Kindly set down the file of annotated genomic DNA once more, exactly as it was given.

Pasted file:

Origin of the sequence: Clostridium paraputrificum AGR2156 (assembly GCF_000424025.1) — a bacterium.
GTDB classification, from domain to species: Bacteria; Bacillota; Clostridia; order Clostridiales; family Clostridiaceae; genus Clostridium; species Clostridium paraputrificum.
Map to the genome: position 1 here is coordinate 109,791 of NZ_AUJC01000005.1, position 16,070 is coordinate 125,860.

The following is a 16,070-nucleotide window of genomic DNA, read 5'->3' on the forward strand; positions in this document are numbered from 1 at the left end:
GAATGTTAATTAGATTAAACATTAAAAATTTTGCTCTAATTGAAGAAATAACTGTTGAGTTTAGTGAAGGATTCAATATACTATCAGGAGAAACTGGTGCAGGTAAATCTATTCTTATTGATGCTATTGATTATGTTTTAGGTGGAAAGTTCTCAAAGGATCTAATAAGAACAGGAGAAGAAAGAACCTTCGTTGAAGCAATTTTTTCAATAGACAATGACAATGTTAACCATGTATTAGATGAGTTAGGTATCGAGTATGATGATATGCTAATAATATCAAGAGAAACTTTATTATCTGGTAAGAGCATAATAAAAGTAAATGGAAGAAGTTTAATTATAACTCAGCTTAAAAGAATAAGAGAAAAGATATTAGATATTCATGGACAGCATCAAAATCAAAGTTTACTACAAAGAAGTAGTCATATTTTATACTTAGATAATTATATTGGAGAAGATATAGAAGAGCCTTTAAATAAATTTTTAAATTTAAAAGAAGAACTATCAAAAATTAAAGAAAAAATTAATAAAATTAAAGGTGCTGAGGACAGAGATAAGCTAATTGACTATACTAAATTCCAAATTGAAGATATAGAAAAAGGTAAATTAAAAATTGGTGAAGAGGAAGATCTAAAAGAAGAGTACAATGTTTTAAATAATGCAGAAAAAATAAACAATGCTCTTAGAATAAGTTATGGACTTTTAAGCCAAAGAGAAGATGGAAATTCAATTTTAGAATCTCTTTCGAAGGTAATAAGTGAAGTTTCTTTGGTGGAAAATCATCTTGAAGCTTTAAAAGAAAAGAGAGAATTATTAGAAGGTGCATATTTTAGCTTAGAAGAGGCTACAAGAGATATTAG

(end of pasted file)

Origin of the sequence: Clostridium paraputrificum AGR2156 (assembly GCF_000424025.1) — a bacterium.
GTDB classification, from domain to species: Bacteria; Bacillota; Clostridia; order Clostridiales; family Clostridiaceae; genus Clostridium; species Clostridium paraputrificum.
Map to the genome: position 1 here is coordinate 109,791 of NZ_AUJC01000005.1, position 16,070 is coordinate 125,860.

The following is a 16,070-nucleotide window of genomic DNA, read 5'->3' on the forward strand; positions in this document are numbered from 1 at the left end:
GAATGTTAATTAGATTAAACATTAAAAATTTTGCTCTAATTGAAGAAATAACTGTTGAGTTTAGTGAAGGATTCAATATACTATCAGGAGAAACTGGTGCAGGTAAATCTATTCTTATTGATGCTATTGATTATGTTTTAGGTGGAAAGTTCTCAAAGGATCTAATAAGAACAGGAGAAGAAAGAACCTTCGTTGAAGCAATTTTTTCAATAGACAATGACAATGTTAACCATGTATTAGATGAGTTAGGTATCGAGTATGATGATATGCTAATAATATCAAGAGAAACTTTATTATCTGGTAAGAGCATAATAAAAGTAAATGGAAGAAGTTTAATTATAACTCAGCTTAAAAGAATAAGAGAAAAGATATTAGATATTCATGGACAGCATCAAAATCAAAGTTTACTACAAAGAAGTAGTCATATTTTATACTTAGATAATTATATTGGAGAAGATATAGAAGAGCCTTTAAATAAATTTTTAAATTTAAAAGAAGAACTATCAAAAATTAAAGAAAAAATTAATAAAATTAAAGGTGCTGAGGACAGAGATAAGCTAATTGACTATACTAAATTCCAAATTGAAGATATAGAAAAAGGTAAATTAAAAATTGGTGAAGAGGAAGATCTAAAAGAAGAGTACAATGTTTTAAATAATGCAGAAAAAATAAACAATGCTCTTAGAATAAGTTATGGACTTTTAAGCCAAAGAGAAGATGGAAATTCAATTTTAGAATCTCTTTCGAAGGTAATAAGTGAAGTTTCTTTGGTGGAAAATCATCTTGAAGCTTTAAAAGAAAAGAGAGAATTATTAGAAGGTGCATATTTTAGCTTAGAAGAGGCTACAAGAGATATTAG